Id. (citing Hebert v. Louisiana, 272 U.S. 312, 316, 71 L. Ed. 270, 47 S. Ct. 103 (1926)). Simply put, unless the zoning decision was based on considerations that violate specific constitutional guaranties, such as on race or color, the decision can be said to deny substantive due process only if it is irrational. Id. However, there is nothing in the Complaint to support the mere allegation that the plaintiffs acted arbitrarily, capriciously, invidiously or irrationally.

 Much like Coniston, the instant case "presents a garden-variety zoning dispute dressed up in the trappings of constitutional law--a sure sign of masquerading being that the plaintiffs' do not challenge the constitutionality of the zoning ordinances . . . but argue that the [defendants] had no authority under those ordinances to reject their [building] plans . . . ." Coniston, 844 F.2d at 467. Plaintiffs argue that this case is distinguishable from Coniston and River Park since Orland Hills had "previously granted Hartz the approved zoning before the [alleged] constitutional violation occurred." However, this circuit has already rejected and disposed of this argument in Hartland Sportsman's Club v. Town of Delafield, 35 F.2d 1198, 1202-03 (7th Cir. 1994). Much like Hartland, "we are confronted with the [defendants'] decision to deprive [plaintiffs] of [an already] vested right to use its property in a particular manner." Id. at 1202. "We, however, have limited substantive due process challenges to government land-related decisions in this context as well." Id. Defendants may have acted unprofessionally and even contrary to state and local laws and ordinances, but no constitutional infringement has been properly pleaded.

 2. Procedural Due Process

 "No state [may] deprive any person of life, liberty, or property, without due process of law." U.S. Const. amend. XIV. It is clear that plaintiffs had a vested right in the "property" referred to as the Pepperwood and Timberline subdivision projects. Therefore, the plaintiffs are entitled to due process of law. However, the question of what procedures are "due" the plaintiffs is a much more complicated matter.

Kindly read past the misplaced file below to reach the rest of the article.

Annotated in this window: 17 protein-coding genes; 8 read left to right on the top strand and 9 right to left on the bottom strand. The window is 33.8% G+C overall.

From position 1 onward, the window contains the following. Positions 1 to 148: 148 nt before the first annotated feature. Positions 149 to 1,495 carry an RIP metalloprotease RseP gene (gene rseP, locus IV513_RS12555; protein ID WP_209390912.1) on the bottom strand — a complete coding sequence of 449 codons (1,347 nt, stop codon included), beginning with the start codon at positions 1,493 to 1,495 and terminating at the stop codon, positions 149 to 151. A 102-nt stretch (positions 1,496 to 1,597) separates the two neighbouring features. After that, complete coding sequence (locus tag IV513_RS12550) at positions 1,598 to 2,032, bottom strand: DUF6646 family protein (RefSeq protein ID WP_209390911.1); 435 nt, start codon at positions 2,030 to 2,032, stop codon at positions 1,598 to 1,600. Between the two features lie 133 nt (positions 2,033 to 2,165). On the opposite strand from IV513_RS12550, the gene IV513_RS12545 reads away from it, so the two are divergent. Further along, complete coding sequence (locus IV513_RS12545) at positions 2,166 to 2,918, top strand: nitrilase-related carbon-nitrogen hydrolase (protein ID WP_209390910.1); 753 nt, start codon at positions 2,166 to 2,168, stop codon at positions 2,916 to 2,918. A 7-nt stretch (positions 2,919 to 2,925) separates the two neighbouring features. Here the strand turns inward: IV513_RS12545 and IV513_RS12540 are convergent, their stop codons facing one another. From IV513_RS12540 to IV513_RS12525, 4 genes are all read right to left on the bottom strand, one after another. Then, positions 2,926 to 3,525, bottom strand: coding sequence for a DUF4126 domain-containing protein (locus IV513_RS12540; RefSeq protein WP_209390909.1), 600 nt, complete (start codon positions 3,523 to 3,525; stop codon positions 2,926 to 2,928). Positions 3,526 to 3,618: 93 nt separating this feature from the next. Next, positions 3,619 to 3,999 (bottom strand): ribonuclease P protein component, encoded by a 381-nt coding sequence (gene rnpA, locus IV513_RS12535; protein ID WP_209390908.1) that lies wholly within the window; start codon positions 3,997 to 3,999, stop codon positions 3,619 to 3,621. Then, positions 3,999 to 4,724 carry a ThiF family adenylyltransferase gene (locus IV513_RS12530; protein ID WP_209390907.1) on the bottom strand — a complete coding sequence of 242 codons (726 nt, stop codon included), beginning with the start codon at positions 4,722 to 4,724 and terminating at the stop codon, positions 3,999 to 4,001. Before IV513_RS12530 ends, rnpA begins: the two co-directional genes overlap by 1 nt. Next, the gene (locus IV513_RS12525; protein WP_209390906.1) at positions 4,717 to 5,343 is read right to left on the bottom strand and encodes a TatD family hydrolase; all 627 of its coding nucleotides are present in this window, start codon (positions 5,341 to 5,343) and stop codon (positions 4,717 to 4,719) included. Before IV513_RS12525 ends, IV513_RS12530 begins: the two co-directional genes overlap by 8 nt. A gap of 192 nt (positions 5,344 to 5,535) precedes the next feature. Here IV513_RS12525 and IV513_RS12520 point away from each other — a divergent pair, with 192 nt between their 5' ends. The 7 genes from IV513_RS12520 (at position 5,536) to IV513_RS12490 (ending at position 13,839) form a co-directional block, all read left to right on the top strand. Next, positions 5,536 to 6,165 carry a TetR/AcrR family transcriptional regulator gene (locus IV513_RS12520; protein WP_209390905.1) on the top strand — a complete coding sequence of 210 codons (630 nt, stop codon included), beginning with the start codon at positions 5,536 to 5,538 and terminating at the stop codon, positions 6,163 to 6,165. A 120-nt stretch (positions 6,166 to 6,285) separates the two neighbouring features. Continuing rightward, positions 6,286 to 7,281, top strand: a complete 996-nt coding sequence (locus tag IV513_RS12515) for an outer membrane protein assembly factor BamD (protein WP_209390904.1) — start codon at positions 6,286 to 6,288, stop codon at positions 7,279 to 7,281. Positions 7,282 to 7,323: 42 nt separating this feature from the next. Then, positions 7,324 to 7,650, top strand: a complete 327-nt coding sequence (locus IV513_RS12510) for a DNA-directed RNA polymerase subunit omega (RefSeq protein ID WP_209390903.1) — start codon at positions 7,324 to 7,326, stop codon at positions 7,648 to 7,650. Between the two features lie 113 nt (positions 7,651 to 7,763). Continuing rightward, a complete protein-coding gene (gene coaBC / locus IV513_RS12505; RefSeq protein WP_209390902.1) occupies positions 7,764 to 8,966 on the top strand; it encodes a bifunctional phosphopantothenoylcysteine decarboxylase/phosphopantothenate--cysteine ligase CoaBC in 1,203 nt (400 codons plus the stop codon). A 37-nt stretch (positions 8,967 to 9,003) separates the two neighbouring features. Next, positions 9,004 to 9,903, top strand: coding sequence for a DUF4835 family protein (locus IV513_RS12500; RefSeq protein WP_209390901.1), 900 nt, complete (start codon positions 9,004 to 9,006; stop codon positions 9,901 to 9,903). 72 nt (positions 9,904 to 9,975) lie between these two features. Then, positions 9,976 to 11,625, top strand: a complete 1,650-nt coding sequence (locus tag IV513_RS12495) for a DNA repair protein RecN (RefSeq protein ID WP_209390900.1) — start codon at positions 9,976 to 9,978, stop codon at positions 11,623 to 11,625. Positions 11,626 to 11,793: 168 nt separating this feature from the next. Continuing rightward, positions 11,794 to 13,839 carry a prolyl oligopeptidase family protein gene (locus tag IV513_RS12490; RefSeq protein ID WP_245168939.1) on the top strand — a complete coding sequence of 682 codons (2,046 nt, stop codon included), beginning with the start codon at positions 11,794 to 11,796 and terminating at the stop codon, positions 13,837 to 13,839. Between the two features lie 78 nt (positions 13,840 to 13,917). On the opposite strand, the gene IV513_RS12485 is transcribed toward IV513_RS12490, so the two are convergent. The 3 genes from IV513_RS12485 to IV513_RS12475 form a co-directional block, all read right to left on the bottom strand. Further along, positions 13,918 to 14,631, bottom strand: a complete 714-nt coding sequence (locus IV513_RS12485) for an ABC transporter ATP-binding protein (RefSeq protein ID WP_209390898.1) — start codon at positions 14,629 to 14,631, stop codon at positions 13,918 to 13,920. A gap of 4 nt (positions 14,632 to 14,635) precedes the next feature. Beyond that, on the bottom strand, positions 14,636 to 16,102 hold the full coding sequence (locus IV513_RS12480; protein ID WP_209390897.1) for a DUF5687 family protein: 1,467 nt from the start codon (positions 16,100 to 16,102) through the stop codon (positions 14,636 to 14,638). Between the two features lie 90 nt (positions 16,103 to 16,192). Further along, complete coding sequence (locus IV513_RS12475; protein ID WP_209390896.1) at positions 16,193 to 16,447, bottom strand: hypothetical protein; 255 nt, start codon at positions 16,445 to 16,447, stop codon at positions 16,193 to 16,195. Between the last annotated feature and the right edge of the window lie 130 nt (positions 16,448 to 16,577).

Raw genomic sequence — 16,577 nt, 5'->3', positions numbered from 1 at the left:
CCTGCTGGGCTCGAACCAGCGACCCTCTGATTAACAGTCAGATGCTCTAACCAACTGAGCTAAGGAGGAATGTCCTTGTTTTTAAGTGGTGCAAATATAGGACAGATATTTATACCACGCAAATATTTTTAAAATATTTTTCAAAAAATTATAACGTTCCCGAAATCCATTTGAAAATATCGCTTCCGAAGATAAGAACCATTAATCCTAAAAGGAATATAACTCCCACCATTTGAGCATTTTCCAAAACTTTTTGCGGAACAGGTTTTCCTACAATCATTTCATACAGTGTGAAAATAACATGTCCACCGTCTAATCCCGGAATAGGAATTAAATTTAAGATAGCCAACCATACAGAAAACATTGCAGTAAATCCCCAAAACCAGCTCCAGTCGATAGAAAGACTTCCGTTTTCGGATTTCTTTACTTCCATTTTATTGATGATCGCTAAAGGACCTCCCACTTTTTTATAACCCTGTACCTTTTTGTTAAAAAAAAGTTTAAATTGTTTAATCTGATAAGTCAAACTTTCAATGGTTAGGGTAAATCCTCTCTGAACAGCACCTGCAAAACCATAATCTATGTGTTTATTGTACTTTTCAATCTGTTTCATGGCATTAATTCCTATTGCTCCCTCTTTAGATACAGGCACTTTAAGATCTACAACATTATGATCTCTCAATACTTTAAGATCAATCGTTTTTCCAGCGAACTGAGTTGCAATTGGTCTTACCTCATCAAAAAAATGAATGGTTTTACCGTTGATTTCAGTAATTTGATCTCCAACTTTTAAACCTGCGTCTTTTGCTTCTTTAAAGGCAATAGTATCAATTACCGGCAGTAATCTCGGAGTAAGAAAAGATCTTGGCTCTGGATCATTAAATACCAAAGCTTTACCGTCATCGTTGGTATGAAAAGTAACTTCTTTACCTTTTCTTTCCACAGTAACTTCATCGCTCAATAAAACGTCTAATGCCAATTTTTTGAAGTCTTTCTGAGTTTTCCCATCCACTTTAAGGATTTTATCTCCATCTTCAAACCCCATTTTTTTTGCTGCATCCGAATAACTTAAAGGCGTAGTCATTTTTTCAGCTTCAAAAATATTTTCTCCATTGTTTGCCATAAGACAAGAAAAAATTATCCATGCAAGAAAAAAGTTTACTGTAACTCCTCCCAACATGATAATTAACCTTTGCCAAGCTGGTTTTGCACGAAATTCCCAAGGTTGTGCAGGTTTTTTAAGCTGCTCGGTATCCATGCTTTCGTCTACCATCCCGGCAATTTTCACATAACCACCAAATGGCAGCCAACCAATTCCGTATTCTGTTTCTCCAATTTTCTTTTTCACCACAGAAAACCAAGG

"We know . . . that the procedures 'due' in zoning cases are minimal." River Park, 23 F.3d at 166. "So far as the Constitution is concerned, state and local governments are not required to respect property owners' rights, and there is therefore no obligation to provide hearings to ascertain a protected core. State and local governments may . . . even take property; they must pay for what they take but are free to use the land as they please." Id. at 167. Municipalities may make zoning decisions by utilizing the political process--"making a political decision in a political fashion," even "employing procedural maneuvers" that prevent the question from ever being resolved by the local government. Id. Even if a local government or municipal official violates state or local law, the Constitution is not necessarily "called into play." Olim v. Wakinekona, 461 U.S. 238, 248-51, 75 L. Ed. 2d 813, 103 S. Ct. 1741 (1983); Archie v. Racine, 847 F.2d 1211, 1215-18 (7th Cir. 1988) (en banc). "Failure to implement state law violates that state law, not the Constitution; the remedy lies in state court." River Park, 23 F.3d at 166-67. In fact, the due process clause does not permit federal courts to enforce state laws and regulations. Mid-American Waste Sys., Inc. v. City of Gary, 49 F.3d 286, 1995 U.S. App. LEXIS 3432 (7th Cir. 1995).

 Plaintiffs allege that Defendants failed to conduct a full review of all items and aspects of the building plans as submitted. Plaintiffs also allege that Brink, Orland Hills and its officials failed to include a definitive list of required changes in order for the building plans to be approved. In effect, Plaintiffs thus argue that the Defendants failed to give a statement of reasons in support of its decision not to approve the plans as they then existed. These failures, according to the plaintiffs, amount to a procedural due process violation.

 However, a village's decisions to approve or disapprove building plans and permits are legislative rather than adjudicative in nature. Id. at 468. "The Constitution does not require legislatures to use adjudicative-type procedures, to give reasons for their enactments, or to act 'reasonably' in the sense in which courts are required to do; as already noted, legislatures can base their actions on considerations--such as the desire of a special-interest group for redistributive legislation in its favor--that would be thought improper in judicial decision-making." Id. The defendants were not required to submit their findings and conclusions in memorandum form. While judicial considerations must include "a wide-open search for the result that is just in light of all possible considerations of distributive and corrective justice," the named defendants were free to take into consideration ethical and political issues when deciding whether the accept the proposed business plans. Of course, the defendants denied the request; yet, since a state court remedy exists, the zoning decision does not violate the due process clause of the Constitution. Id. at 165. plaintiffs had the opportunity to seek review in an Illinois court under Illinois common law, yet chose to pursue a Constitutional claim. This choice is fatal in federal court.